Societies and cultures become more diverse and globalized. Changing demographics of the U.S. population draws increasing attention to issues of diversity and multicultural competence. In the mental health field, a growing body of research focuses on multicultural counseling and training. As supervision is a critical component of counselor training, including counselor development of cultural competence, culturally competent supervision has been studied in some previous studies. To date, however, little research has been conducted to comprehensively describe specific supervisor behaviors that constitute multicultural competence. In particular counselor trainees' perceptions of culturally competent supervisor behaviors, including supervisor provision of feedback, have received little research attention. Thus, three major research questions were investigated in the present study: (1) What supervisor behaviors (including feedback behaviors) do counseling trainees regard as culturally competent? (2) Do expectations of culturally competent supervisor behaviors differ between 1st year and 2nd year trainees? and (3) Do perceptions of culturally competent supervisor behaviors differ from perceptions of behaviors that comprise general supervisor competencies? Participants consisted of first and second year students enrolled either in a psychological counseling masters program or second year students enrolled in a genetic counseling masters program at the University of Minnesota (N = 51; 11 males and 40 females). A focus group design was used for this qualitative research. Participants in eight focus groups viewed a DVD containing two hypothetical supervision situations involving supervisor provision of feedback to a supervisee regarding the supervisee's apparent cultural insensitivity towards a client. One scenario portrayed a psychological counseling supervision relationship and one scenario portrayed a genetic counseling supervision relationship. Focus group participants responded to a series of questions regarding supervisor multicultural competence and general competence. They provided written responses prior to and after viewing the scenarios, and they gave verbal responses during focus group interviews. The focus group discussions were audiorecorded and transcribed by the researcher. Qualitative analysis of both written and verbal responses yielded four overarching themes reflecting supervisor culturally-relevant: Awareness, Knowledge, Skills, and Attitudes. Some supervisor behaviors identified as culturally competent in this study are congruent with findings of previous studies (Ancis & Ladany, 2001; Dressel, Consoli, Kim, & Atkinson, 2007; Falender & Shafranske, 2004). Although most responses from the first year and the second year counseling students were similar and generally consistent, there were some notable differences particularly regarding expectations about supervisor provision of direction/guidance. Provision of guidance as a culturally competent supervisor behavior was a more prevalent theme for first year students. The findings of this study also show considerable overlap between behaviors associated with general supervisor competence and cultural competence (e.g., supervisor empathy, non-judgmentalness, self-disclosure). Major findings, study strengths and limitations, and clinical and research implications are discussed.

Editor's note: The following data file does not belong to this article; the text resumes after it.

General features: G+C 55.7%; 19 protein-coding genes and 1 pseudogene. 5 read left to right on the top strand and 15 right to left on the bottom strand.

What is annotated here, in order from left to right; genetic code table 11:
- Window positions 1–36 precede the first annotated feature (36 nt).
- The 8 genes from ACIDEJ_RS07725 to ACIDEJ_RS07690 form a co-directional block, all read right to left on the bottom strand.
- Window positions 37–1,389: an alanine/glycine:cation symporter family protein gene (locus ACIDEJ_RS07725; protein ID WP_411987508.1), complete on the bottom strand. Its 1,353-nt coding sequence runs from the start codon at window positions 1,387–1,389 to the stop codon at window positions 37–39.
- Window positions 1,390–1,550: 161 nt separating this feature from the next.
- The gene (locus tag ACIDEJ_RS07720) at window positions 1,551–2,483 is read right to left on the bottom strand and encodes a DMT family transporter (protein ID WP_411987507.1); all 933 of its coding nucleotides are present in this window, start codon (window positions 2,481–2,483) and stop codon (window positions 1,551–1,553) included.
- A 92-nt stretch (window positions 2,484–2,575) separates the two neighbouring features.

University of Minnesota Ph.D. dissertation. August 2011. Major: Educational Psychology. Advisor: Dr. Patricia McCarthy Veach. 1 computer file (PDF); x, 126 pages, appendices A-H.
Lee, Hyun Kyung.
An investigation of counselor trainees‟ perceptions of supervisor culturally competent feedback behaviors and general behaviors in supervision..
Retrieved from the University of Minnesota Digital Conservancy,
Content distributed via the University of Minnesota's Digital Conservancy may be subject to additional license and use restrictions applied by the depositor.